Sure, one option is to just go out there and buy the album … have you seen what these things cost lately? A CD costs R150. Wow! Ok, so I haven’t bought a CD in a while but I really remember when they were a lot cheaper. Another option is to go to a store that sells Windows Media Audio encoded music (shudder!) and buy the song there, rip it to a CD and then import into iTunes (which probably isn’t legal so that isn’t a great option either) but the one local option likely to have the song, Musica, told me that Internet Explorer 7 was the wrong browser for the site (I needed IE 6 or better – just not IE 7) and that was the end of that idea.
So instead we are once again left in this dusty backwater town on the Web, not trusted to buy music from the iTunes store despite what must be the tremendous success of the iPod here in South Africa (witness the iPodcast competition being promoted by Apple SA). This really pisses me off. No wonder some people pirate music, they are not given legal options to buy music online if they are not in a major market. I mean seriously, what does it really cost to open the iTunes Store here (even without the movies and TV series we will get to in 5 years time when our TV networks decide to put them on – another rant) and let us Saffas buy loads of music from the store? Doesn’t Apple like our money? It seems to love our money when we spend it in the Apple store or on Apple products, so why not online, in the iTunes Store where we could rather spend all our money buying music from Apple than from the likes of Look & Listen and Musica?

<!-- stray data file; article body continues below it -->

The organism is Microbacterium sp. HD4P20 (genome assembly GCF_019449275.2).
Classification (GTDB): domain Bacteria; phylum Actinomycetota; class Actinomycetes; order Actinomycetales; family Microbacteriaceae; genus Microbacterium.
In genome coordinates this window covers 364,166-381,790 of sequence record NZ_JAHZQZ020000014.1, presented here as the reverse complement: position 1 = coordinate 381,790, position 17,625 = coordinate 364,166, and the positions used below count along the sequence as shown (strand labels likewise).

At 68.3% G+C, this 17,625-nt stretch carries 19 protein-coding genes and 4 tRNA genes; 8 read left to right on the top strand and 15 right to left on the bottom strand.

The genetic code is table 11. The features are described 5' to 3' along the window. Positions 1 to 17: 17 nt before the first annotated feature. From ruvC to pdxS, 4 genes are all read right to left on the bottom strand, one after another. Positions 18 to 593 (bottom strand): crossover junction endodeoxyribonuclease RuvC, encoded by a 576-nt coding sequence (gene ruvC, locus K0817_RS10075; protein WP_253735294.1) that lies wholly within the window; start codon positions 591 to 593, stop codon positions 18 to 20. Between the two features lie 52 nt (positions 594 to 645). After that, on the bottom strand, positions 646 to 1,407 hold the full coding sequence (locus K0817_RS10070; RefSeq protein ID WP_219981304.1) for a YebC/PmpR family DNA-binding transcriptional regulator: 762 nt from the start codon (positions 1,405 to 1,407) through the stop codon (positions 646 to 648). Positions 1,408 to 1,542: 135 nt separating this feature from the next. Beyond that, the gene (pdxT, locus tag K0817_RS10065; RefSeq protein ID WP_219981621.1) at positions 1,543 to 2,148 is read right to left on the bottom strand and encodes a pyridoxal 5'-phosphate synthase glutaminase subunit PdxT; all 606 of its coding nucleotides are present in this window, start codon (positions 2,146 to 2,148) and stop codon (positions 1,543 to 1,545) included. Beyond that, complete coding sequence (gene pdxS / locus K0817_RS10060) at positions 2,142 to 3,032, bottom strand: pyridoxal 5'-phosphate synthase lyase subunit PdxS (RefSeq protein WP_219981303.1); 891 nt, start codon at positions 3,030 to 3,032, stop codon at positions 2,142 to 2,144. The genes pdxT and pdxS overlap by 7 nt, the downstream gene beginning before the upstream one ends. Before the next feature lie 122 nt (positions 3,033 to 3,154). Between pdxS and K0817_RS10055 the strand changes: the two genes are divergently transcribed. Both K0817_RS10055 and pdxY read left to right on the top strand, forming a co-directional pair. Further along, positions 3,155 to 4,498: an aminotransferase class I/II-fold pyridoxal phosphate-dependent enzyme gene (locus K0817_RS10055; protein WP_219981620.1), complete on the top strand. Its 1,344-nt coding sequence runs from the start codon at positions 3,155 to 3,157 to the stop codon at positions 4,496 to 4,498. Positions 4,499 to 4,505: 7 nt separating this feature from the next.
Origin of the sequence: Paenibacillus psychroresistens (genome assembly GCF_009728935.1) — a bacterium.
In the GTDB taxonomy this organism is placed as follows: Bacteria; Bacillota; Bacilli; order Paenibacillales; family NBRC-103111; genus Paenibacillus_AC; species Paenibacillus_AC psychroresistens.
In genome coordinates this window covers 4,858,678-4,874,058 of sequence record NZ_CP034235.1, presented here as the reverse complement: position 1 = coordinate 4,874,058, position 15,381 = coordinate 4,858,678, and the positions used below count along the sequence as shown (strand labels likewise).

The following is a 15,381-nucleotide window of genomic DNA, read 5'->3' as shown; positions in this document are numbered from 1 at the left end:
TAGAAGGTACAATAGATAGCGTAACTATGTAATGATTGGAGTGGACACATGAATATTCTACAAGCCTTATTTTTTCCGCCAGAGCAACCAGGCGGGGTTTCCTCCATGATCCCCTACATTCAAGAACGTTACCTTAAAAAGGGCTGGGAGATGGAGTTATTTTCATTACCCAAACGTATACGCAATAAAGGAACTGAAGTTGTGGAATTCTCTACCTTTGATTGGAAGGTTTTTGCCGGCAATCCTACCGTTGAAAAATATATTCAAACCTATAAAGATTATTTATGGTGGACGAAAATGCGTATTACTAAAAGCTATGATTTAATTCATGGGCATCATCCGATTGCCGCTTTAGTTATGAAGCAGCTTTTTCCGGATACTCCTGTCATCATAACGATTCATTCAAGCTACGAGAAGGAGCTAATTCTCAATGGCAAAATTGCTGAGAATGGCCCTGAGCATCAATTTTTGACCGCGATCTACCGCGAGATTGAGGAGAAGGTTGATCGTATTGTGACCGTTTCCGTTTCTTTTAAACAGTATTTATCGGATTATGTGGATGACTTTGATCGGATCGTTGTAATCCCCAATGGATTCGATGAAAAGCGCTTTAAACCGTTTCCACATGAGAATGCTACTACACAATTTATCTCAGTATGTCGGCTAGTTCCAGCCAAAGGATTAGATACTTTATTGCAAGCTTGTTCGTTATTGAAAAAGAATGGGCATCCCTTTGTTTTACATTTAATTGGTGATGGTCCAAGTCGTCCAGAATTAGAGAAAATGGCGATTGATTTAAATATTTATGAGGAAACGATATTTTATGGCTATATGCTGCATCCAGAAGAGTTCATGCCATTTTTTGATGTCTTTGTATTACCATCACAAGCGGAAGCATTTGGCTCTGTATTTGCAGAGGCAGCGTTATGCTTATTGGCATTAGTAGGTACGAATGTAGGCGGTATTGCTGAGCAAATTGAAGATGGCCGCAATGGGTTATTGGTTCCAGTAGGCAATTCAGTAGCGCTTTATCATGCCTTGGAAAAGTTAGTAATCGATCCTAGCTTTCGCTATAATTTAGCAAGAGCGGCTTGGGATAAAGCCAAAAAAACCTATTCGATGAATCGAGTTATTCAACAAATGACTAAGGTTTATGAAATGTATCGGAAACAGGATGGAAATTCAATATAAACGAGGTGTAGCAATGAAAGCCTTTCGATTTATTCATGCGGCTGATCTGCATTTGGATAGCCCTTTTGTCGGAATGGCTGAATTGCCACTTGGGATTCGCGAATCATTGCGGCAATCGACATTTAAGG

And you know the worst part of it all? No-one from Apple is going to tell us when we can expect to be blessed with access to the iTunes Store. All we will get is a bland, unhelpful statement that there are no plans to open the iTunes Store in South Africa this century, or at all. Aside from quality issues with recent Apple products, this is the one thing that really brings me to despise Apple on days like this.